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The economy is improving as a result of tough economic reforms, many prescribed by the International Monetary Fund, even if they have inflicted painful inflation on tens of millions of poor Egyptians.
Mr. Sisi also enjoys the support of powerful foreign allies like President Donald J. Trump and the crown prince of Saudi Arabia, Mohammed bin Salman, who paid Mr. Sisi a three-day visit this month. He has drawn closer to Egypt’s old enemy, Israel, through discreet cooperation on counterterrorist operations in Sinai.
But Mr. Sisi has also made many contentious decisions. The military’s prominent role in running the economy is unpopular with businessmen and some military officers, a senior western diplomat in Cairo said.
The decision to hand two Red Sea islands, Tiran and Sanafir, to Saudi Arabia in 2016 was opposed by several senior defense officials, Ms. Hawthorne said, citing Egyptian media reports.
“I think it’s a vulnerability for Sisi,” she said. “He can try to move past it but people don’t forget.”
Although Mr. Sisi has faced talk of dissent before — in 2015 a military court reportedly convicted 26 officers on charges of plotting to overthrow him — experts say he is believed to enjoy staunch support among the military high command.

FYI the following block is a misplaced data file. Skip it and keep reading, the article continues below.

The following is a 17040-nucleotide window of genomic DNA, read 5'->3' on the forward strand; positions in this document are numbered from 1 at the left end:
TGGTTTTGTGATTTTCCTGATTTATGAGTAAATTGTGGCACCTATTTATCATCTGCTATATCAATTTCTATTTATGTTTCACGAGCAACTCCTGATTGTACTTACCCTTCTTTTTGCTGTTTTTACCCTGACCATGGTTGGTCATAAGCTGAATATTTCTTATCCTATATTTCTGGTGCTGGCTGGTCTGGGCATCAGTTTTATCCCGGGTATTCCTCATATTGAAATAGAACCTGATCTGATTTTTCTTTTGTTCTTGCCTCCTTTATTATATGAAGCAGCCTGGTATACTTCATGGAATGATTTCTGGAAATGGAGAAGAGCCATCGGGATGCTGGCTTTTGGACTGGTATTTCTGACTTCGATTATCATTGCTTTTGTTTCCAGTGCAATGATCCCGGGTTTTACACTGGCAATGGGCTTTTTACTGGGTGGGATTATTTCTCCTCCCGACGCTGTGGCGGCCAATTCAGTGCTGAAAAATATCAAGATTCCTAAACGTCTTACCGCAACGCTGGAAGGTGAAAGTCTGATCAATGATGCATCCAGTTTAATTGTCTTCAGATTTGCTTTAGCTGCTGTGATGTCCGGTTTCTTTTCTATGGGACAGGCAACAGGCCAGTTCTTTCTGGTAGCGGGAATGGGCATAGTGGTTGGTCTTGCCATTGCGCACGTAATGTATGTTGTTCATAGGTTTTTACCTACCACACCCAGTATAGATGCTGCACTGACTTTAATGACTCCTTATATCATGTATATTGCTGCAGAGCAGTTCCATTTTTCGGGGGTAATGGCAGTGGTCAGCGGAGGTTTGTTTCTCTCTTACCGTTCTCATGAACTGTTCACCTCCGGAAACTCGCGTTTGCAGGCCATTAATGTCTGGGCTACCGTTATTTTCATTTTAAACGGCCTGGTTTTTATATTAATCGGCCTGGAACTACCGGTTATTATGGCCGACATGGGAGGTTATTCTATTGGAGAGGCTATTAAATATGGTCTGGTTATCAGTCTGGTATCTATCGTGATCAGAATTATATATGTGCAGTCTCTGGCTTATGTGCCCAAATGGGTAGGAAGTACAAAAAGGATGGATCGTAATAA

But they also note that he is tightening his inner circle, relying more heavily on his family. One son, Mahmoud, is a senior figure in the General Intelligence Service and has been an interlocutor in meetings with American officials in Washington. Another son works in an influential anti-corruption body.
Whatever Mr. Sisi’s popularity may be, this election will not be a reliable indicator. Egypt’s weak, fractured opposition has already written it off. The Muslim Brotherhood, the Islamist group that briefly enjoyed power until the military takeover that brought Mr. Sisi to power in 2013, is outlawed.
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Mr. Sisi’s only challenger, Moussa Moustapha Moussa, held just two public events, one of which was attended by more journalists than supporters. “I’m no puppet,” he insisted to The Guardian this week.
On Wednesday, Mr. Sisi called President Vladimir V. Putin of Russia to congratulate him on his election victory last weekend, having also congratulated China’s Xi Jinping on his unanimous election in the National People’s Congress.
Both leaders have found way to circumvent term limits, and there are signs that Mr. Sisi has similar ambitions.
Last August, a member of Parliament loyal to Mr. Sisi proposed a constitutional amendment to extend term limits. In November, Mr. Sisi insisted he would not seek any changes.
Mr. Sadat, the opposition politician and nephew of his namesake, Egypt’s former president, said a broad coalition of opposition groups had started to hunt for candidate to contest the 2022 election — when, if the proposed constitutional changes take place, they expect to face Mr. Sisi again.
“Sisi hates politics and that’s what we are seeing in this election,” he said. “What worries me is what will come next. Are we going to see a Chinese model? That is the issue.”